Estimated Large Decline in Veteran Homelessness Offers Hope

Homelessness amongst veterans has declined an estimated 18 percent over the last two years leaving VA Secretary, Eric Shinseki, hopeful of ending veteran homelessness within five years – a pledge he made last year.

At the National Forum on Homelessness Amongst Veterans, Shinseki stated that the current number of estimated homeless veterans is down 250,000 demonstrating that this “national shame” can be combated through the coordination of government programs. During the forum, Shinseki and other officials from the Obama administration discussed inter-agency cooperation with multiple directors of various homeless programs.

“We need to do more together, and we need to do things faster, better and smarter,” declared Shinseki. “We are in a tough fight. I know it, you know it.”

The VA boasts 152 medical centers and 57 regional benefits offices leading Shinseki to be certain that the VA is “structured, poised and capable” of both preventing future and combating current homelessness.

In 2010, the VA allocated $3.5 billion to homeless programs, and has asked for a budget increase of $4.2 billion for 2011.  A predominate amount of the budget, 85 percent, will be used towards health care.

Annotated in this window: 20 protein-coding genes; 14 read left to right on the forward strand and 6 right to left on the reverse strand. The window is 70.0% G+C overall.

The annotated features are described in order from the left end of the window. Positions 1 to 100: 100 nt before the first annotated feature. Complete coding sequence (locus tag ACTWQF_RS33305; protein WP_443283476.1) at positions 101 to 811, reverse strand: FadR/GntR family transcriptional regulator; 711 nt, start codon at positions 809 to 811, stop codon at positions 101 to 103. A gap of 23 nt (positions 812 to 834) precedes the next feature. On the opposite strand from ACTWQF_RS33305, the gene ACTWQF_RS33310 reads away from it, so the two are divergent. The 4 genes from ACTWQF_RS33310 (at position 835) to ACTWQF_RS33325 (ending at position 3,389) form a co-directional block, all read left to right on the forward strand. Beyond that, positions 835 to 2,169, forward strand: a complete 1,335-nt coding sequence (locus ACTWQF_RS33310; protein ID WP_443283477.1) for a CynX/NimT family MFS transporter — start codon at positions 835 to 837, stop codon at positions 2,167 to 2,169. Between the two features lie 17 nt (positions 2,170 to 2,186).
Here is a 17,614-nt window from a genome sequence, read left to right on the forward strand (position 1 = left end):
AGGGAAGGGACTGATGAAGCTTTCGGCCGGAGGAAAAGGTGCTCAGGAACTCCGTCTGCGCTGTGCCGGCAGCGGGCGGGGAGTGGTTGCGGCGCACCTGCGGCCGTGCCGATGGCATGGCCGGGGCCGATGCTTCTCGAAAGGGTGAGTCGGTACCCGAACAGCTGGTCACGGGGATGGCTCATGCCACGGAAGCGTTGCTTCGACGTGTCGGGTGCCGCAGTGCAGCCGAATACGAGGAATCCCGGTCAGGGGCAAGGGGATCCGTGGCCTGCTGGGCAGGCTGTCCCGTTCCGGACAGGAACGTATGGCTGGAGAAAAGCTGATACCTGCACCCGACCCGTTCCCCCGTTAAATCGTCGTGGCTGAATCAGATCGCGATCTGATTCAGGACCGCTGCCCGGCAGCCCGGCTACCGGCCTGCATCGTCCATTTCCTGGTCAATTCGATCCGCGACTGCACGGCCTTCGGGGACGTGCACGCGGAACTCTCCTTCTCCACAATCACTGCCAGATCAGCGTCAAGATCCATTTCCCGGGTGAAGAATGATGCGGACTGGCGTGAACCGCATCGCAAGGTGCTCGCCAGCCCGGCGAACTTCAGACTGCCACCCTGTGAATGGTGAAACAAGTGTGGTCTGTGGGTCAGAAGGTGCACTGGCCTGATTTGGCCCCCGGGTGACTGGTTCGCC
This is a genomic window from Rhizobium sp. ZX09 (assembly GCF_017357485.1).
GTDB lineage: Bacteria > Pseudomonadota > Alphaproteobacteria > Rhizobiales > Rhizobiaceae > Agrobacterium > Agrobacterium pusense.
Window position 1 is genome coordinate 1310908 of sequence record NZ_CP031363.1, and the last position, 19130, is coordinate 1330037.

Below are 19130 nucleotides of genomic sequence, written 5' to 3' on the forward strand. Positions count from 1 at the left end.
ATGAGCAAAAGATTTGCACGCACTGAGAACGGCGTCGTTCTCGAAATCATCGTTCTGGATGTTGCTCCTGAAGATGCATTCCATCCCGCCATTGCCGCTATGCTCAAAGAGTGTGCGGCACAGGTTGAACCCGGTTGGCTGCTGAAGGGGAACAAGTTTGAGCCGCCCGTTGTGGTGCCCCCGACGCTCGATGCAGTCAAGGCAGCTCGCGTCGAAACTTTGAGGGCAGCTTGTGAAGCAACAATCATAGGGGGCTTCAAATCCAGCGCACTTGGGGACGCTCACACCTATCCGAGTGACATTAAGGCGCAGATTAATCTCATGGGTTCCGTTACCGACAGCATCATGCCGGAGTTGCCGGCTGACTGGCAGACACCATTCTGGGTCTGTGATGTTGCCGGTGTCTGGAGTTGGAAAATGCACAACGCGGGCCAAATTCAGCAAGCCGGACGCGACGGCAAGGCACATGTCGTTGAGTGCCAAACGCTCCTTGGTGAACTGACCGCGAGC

Shinseki believes that in order to prevent homelessness, medical care and mental health services are highly important.  Both aggressive diagnosis and treatment for mental health issues are a part of the VA’s future plans.

“I believe that the costs of prevention are, over time, far less than the costs of caring for those who have slipping in to the ranks of the chronically homeless,” he stated.

“There is reason for optimism,” said Shinseki noting the VA current progress. Since its inception in March, a national homeless call center has received 13,000 calls.  Permanent housing has also been provided to 18,000 veterans and the families of veterans through the VA and Housing of Urban Development Department programs.  Over 29,000 homeless veterans have submitted paperwork for disability compensation, and an additional 3,000 have entered long-term nursing care facilities for veterans.

Photo thanks to DieselDemon under creative common license on Flickr.

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